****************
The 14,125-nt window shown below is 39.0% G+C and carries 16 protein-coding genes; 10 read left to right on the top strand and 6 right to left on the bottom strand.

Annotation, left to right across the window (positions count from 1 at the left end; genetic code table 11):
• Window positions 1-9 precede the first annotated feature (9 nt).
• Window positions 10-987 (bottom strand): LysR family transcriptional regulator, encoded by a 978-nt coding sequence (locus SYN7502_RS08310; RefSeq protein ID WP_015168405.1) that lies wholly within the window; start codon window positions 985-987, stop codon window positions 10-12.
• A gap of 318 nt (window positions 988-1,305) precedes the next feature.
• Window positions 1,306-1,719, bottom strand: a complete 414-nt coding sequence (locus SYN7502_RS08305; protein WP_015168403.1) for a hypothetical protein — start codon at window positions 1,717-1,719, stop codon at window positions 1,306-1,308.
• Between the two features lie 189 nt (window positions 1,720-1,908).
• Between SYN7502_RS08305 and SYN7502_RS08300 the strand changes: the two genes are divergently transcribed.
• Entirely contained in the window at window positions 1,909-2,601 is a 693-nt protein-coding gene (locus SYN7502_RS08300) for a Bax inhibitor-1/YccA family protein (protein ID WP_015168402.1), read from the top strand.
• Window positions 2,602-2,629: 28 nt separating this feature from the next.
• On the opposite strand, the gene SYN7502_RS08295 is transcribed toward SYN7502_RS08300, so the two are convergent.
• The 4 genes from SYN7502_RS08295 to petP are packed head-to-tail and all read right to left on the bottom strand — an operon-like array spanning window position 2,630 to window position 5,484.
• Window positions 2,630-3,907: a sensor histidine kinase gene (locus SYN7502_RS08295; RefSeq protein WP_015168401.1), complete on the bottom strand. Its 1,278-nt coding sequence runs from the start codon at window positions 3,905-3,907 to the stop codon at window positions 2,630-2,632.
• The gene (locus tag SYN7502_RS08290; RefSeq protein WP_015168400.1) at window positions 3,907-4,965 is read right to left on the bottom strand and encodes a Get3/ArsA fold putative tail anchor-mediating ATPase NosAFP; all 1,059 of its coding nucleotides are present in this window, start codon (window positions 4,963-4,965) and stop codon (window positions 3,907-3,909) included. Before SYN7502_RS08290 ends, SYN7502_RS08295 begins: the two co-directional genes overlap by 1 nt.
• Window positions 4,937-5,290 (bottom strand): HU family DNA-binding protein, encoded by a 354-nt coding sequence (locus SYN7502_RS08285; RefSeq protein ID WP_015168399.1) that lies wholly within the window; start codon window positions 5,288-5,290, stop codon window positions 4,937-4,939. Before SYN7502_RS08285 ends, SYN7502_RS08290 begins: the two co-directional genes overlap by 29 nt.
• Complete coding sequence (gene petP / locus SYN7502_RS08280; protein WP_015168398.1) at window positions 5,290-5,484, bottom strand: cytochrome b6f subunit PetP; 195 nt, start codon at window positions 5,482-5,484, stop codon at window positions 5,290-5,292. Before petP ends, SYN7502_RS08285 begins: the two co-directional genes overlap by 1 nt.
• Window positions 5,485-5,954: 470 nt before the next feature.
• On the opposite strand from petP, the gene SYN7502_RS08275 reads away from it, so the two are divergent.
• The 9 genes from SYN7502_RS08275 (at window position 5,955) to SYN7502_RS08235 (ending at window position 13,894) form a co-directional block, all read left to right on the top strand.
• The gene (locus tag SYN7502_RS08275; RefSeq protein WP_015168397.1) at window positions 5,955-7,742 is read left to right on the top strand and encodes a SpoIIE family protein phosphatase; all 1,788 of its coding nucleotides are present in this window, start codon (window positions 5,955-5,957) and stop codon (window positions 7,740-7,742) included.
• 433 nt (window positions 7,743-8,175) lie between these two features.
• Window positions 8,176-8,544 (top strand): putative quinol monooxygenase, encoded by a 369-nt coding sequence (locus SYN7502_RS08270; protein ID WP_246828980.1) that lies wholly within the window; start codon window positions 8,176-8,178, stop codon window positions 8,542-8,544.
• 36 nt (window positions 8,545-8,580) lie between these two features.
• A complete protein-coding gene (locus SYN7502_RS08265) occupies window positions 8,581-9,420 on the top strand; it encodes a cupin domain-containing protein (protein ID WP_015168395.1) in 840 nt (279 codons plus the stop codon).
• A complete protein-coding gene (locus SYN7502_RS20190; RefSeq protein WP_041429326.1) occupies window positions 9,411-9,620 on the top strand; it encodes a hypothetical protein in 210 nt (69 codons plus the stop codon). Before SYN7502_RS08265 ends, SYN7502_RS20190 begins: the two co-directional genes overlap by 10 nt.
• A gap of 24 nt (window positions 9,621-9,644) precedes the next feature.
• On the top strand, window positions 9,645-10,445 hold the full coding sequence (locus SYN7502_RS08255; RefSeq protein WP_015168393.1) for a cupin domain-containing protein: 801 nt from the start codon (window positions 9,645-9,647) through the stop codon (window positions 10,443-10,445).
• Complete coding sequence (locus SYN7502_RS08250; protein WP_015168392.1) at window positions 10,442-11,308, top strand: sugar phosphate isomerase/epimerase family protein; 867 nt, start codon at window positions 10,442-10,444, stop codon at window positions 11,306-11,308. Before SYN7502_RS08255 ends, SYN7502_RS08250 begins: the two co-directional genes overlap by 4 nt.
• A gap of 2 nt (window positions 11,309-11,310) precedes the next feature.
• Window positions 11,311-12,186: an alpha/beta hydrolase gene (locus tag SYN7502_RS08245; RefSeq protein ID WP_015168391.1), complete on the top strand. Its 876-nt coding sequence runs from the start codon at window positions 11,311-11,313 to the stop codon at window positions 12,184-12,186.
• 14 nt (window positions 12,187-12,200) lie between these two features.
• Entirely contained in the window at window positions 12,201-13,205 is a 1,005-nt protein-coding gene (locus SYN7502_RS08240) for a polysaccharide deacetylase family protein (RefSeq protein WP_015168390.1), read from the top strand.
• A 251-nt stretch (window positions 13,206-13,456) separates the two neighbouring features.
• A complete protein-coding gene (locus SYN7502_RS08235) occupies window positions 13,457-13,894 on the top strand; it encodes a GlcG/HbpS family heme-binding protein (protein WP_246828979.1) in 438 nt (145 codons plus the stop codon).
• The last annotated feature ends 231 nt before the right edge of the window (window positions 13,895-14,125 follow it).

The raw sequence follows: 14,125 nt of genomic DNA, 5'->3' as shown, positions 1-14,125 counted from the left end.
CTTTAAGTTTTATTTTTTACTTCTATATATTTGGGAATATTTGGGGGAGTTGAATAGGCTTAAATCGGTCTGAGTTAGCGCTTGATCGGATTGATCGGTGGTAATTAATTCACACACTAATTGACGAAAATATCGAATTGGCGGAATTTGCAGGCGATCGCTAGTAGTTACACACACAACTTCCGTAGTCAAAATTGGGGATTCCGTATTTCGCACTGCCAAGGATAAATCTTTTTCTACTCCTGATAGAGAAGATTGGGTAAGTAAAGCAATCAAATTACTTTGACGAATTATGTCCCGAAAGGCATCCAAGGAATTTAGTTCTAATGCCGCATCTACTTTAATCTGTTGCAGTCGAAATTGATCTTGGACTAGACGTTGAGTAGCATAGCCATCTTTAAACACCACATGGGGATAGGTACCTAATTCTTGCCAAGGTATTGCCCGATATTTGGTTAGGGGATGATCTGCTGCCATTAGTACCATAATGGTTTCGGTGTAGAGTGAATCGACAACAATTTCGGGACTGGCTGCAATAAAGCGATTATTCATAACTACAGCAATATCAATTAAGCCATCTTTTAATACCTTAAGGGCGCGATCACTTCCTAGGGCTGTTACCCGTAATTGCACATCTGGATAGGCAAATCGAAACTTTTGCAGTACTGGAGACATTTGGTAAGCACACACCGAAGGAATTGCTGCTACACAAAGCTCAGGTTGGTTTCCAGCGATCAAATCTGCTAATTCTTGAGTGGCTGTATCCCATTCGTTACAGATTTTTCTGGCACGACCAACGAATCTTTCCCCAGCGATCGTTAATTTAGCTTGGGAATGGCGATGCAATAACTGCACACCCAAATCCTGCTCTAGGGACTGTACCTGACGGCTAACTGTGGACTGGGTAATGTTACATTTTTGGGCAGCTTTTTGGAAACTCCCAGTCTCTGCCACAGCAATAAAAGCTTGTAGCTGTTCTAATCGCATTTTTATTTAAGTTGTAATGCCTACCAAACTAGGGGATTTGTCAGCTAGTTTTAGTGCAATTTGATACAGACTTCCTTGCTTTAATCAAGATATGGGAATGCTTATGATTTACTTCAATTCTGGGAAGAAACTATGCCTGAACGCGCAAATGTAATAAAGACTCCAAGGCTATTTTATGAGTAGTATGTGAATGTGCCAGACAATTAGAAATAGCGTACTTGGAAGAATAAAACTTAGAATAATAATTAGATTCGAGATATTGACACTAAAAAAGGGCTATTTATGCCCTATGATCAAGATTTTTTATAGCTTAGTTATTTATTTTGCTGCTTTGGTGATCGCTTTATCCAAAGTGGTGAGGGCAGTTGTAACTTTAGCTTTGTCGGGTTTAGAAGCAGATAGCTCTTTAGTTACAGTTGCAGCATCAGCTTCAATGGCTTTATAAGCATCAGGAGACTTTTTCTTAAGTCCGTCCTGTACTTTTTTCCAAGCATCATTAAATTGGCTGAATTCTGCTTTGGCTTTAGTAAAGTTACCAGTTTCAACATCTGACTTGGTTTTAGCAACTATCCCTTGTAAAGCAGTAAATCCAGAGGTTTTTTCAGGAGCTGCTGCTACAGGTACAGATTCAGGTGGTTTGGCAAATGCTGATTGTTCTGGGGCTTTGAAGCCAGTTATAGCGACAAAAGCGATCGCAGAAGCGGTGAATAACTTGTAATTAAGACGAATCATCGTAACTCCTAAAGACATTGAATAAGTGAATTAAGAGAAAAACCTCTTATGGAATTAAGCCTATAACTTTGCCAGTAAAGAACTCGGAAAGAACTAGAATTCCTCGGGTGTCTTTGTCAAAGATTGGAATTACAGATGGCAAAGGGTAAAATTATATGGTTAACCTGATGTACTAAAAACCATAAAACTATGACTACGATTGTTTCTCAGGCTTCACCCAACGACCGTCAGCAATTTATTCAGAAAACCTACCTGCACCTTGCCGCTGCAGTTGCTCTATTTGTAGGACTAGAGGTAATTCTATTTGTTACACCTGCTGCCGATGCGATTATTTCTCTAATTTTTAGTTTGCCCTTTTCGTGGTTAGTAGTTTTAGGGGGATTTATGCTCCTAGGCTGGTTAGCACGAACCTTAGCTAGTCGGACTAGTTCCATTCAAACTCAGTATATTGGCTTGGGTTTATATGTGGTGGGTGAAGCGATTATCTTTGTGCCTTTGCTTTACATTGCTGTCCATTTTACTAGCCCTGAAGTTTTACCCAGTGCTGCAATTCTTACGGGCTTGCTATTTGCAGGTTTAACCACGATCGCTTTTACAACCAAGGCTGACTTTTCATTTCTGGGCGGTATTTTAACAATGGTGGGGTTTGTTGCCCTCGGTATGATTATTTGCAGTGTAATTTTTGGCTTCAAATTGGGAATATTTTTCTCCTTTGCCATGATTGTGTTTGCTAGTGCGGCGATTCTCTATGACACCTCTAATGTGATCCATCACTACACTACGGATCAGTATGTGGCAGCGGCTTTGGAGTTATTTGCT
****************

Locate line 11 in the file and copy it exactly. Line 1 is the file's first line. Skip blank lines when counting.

• On the opposite strand, the gene SYN7502_RS08295 is transcribed toward SYN7502_RS08300, so the two are convergent.